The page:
Around one turn we came across two bicyclists casually pedalling along. “They’re not afraid,” Arum said, explaining they were rangers on their day off. Shortly after, we saw two native women strolling. “They live near the jungle,” Arum said, “and have grown up with tigers.”

And finally, we came across an open-air tea stand. Indians do love their tea, even in tiger country.

Just before leaving the reserve, Arum stood atop the jeep and swept the area with binoculars. “Yes! Yes! Over there!” he shouted.

On a path in the distance, too far to make out even with binoculars, was an animal that Arum insisted was a tiger. Two of us agreed, two were skeptical. For all I know, it could have been a cow. Yet, maybe a little mystery is better—and safer—than an up-close encounter.

We did, in fact, see many other jungle creatures, including wild boar, antelope, deer of all shapes and sizes, and a cobra in strike position as our jeep passed. Bandhavgarh also is home to 250 species of birds.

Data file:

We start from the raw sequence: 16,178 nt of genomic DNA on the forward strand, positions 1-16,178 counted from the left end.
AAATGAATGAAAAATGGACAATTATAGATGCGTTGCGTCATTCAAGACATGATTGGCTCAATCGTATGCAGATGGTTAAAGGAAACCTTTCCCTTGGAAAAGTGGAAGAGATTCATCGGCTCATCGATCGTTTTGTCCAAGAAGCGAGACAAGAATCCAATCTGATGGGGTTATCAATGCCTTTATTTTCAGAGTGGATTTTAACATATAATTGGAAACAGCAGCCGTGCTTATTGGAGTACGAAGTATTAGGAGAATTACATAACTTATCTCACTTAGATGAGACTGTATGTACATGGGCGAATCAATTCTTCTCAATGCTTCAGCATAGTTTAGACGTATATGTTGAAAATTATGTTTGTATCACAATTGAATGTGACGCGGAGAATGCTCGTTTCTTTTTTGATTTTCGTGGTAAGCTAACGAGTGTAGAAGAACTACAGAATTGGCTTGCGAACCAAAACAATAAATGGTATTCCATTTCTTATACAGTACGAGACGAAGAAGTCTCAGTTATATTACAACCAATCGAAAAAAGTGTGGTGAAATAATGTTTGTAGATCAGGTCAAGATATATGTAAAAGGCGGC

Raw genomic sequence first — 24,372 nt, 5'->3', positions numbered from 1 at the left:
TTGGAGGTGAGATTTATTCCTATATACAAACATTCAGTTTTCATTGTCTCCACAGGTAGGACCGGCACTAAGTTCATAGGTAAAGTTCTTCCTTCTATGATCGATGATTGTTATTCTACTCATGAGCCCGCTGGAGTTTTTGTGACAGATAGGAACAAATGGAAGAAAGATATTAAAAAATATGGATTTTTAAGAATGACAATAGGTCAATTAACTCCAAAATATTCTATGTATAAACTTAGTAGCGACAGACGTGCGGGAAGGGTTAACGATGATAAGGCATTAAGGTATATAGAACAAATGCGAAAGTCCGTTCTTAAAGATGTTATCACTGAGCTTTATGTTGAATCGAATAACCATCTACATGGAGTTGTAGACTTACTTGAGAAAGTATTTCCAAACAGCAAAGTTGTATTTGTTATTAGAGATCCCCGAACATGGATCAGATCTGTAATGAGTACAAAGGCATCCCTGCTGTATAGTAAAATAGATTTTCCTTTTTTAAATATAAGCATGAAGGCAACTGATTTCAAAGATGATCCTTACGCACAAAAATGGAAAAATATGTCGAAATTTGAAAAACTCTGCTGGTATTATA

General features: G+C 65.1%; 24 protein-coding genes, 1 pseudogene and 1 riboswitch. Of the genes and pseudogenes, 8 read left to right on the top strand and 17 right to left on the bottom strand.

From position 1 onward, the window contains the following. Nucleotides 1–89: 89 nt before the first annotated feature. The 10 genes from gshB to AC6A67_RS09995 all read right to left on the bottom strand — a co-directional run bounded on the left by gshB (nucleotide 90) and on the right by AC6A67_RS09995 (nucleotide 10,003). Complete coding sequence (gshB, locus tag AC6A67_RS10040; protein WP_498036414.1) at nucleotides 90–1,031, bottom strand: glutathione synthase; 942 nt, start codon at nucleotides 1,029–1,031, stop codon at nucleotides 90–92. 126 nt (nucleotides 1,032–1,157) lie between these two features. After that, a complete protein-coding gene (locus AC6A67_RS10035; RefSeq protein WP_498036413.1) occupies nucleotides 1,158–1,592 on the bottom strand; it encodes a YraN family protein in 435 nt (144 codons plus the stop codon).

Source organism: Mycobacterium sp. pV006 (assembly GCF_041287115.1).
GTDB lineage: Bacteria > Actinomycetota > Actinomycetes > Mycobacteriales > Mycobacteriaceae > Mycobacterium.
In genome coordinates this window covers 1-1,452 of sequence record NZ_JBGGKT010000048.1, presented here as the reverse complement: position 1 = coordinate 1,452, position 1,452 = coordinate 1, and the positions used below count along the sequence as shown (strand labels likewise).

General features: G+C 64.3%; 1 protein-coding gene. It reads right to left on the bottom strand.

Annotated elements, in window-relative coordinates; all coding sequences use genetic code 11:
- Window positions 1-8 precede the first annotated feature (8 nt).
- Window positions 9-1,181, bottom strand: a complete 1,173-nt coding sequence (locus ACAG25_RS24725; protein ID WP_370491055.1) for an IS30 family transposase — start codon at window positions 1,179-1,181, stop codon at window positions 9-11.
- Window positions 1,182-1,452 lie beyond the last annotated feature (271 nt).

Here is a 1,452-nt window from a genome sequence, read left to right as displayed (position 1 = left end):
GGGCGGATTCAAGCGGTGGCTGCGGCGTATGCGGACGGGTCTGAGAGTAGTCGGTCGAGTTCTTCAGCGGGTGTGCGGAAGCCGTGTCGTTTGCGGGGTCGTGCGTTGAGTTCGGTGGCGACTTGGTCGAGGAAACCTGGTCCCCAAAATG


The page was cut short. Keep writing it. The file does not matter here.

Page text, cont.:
Getting here from the Madhya Pradesh capital of Bhopal was an adventure in itself. It involved an overnight train ride from Bhopal to Jabalpur, followed by a bumpy six-hour drive to White Tiger Lodge. At times, the ride was smoother off the road than on, as the pavement often gave way to crater-like holes.


Madhya Pradesh is quite a bit off the usual tourist trail but is banking on the possibility of sighting Bengal tigers in the wild to lure in more visitors. Prior to our safari we attended a travel show organized by the Madhya Pradesh government that highlighted its tourist attractions.